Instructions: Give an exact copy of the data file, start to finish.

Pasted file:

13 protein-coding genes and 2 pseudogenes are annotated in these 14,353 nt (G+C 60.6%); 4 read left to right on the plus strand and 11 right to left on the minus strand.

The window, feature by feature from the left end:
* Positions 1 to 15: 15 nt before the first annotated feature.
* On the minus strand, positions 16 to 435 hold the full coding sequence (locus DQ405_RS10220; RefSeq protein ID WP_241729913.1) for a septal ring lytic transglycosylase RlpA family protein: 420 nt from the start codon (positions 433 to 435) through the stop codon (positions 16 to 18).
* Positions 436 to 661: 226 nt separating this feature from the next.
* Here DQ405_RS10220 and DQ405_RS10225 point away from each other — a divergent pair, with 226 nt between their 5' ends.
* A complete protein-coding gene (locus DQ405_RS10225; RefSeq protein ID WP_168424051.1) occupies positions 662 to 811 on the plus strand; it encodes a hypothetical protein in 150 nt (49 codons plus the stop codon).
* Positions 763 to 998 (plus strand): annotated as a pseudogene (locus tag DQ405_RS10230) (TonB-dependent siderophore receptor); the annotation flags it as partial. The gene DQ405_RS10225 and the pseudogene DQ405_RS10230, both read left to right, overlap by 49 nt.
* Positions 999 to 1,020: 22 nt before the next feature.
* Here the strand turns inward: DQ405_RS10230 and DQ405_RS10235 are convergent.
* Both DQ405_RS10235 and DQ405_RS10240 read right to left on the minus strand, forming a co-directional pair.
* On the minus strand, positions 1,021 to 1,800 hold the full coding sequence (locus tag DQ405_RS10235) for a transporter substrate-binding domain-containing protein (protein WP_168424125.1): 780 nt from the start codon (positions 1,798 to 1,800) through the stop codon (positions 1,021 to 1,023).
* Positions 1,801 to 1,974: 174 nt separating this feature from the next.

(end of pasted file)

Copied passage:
13 protein-coding genes and 2 pseudogenes are annotated in these 14,353 nt (G+C 60.6%); 4 read left to right on the plus strand and 11 right to left on the minus strand.

The window, feature by feature from the left end:
* Positions 1 to 15: 15 nt before the first annotated feature.
* On the minus strand, positions 16 to 435 hold the full coding sequence (locus DQ405_RS10220; RefSeq protein ID WP_241729913.1) for a septal ring lytic transglycosylase RlpA family protein: 420 nt from the start codon (positions 433 to 435) through the stop codon (positions 16 to 18).
* Positions 436 to 661: 226 nt separating this feature from the next.
* Here DQ405_RS10220 and DQ405_RS10225 point away from each other — a divergent pair, with 226 nt between their 5' ends.
* A complete protein-coding gene (locus DQ405_RS10225; RefSeq protein ID WP_168424051.1) occupies positions 662 to 811 on the plus strand; it encodes a hypothetical protein in 150 nt (49 codons plus the stop codon).
* Positions 763 to 998 (plus strand): annotated as a pseudogene (locus tag DQ405_RS10230) (TonB-dependent siderophore receptor); the annotation flags it as partial. The gene DQ405_RS10225 and the pseudogene DQ405_RS10230, both read left to right, overlap by 49 nt.
* Positions 999 to 1,020: 22 nt before the next feature.
* Here the strand turns inward: DQ405_RS10230 and DQ405_RS10235 are convergent.
* Both DQ405_RS10235 and DQ405_RS10240 read right to left on the minus strand, forming a co-directional pair.
* On the minus strand, positions 1,021 to 1,800 hold the full coding sequence (locus tag DQ405_RS10235) for a transporter substrate-binding domain-containing protein (protein WP_168424125.1): 780 nt from the start codon (positions 1,798 to 1,800) through the stop codon (positions 1,021 to 1,023).
* Positions 1,801 to 1,974: 174 nt separating this feature from the next.